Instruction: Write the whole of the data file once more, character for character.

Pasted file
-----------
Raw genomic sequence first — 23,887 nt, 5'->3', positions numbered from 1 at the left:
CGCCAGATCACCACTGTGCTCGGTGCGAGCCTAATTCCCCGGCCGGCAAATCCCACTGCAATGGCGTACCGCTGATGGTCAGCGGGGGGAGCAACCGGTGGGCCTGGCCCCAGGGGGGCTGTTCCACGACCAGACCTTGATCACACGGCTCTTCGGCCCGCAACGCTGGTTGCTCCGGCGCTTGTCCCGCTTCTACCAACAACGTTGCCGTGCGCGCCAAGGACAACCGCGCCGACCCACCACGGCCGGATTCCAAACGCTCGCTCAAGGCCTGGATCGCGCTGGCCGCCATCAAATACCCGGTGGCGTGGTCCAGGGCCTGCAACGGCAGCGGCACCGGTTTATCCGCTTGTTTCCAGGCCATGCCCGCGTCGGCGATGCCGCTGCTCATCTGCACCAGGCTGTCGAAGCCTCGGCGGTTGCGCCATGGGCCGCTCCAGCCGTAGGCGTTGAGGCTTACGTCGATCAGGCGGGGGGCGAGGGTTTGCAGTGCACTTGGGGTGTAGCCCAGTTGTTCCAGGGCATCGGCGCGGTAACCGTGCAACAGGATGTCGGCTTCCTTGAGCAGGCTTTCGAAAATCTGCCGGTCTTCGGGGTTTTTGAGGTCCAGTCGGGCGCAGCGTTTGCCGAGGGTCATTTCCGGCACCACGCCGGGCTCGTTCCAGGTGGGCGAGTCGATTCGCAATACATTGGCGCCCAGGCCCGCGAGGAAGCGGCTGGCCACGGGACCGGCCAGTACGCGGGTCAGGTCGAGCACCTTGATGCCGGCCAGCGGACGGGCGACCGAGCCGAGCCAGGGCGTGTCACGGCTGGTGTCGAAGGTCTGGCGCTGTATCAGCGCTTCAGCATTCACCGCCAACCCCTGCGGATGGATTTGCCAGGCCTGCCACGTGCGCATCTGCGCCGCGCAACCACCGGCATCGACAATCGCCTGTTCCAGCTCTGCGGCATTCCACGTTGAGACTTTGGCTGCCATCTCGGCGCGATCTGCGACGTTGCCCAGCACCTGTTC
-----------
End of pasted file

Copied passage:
Raw genomic sequence first — 23,887 nt, 5'->3', positions numbered from 1 at the left:
CGCCAGATCACCACTGTGCTCGGTGCGAGCCTAATTCCCCGGCCGGCAAATCCCACTGCAATGGCGTACCGCTGATGGTCAGCGGGGGGAGCAACCGGTGGGCCTGGCCCCAGGGGGGCTGTTCCACGACCAGACCTTGATCACACGGCTCTTCGGCCCGCAACGCTGGTTGCTCCGGCGCTTGTCCCGCTTCTACCAACAACGTTGCCGTGCGCGCCAAGGACAACCGCGCCGACCCACCACGGCCGGATTCCAAACGCTCGCTCAAGGCCTGGATCGCGCTGGCCGCCATCAAATACCCGGTGGCGTGGTCCAGGGCCTGCAACGGCAGCGGCACCGGTTTATCCGCTTGTTTCCAGGCCATGCCCGCGTCGGCGATGCCGCTGCTCATCTGCACCAGGCTGTCGAAGCCTCGGCGGTTGCGCCATGGGCCGCTCCAGCCGTAGGCGTTGAGGCTTACGTCGATCAGGCGGGGGGCGAGGGTTTGCAGTGCACTTGGGGTGTAGCCCAGTTGTTCCAGGGCATCGGCGCGGTAACCGTGCAACAGGATGTCGGCTTCCTTGAGCAGGCTTTCGAAAATCTGCCGGTCTTCGGGGTTTTTGAGGTCCAGTCGGGCGCAGCGTTTGCCGAGGGTCATTTCCGGCACCACGCCGGGCTCGTTCCAGGTGGGCGAGTCGATTCGCAATACATTGGCGCCCAGGCCCGCGAGGAAGCGGCTGGCCACGGGACCGGCCAGTACGCGGGTCAGGTCGAGCACCTTGATGCCGGCCAGCGGACGGGCGACCGAGCCGAGCCAGGGCGTGTCACGGCTGGTGTCGAAGGTCTGGCGCTGTATCAGCGCTTCAGCATTCACCGCCAACCCCTGCGGATGGATTTGCCAGGCCTGCCACGTGCGCATCTGCGCCGCGCAACCACCGGCATCGACAATCGCCTGTTCCAGCTCTGCGGCATTCCACGTTGAGACTTTGGCTGCCATCTCGGCGCGATCTGCGACGTTGCCCAGCACCTGTTC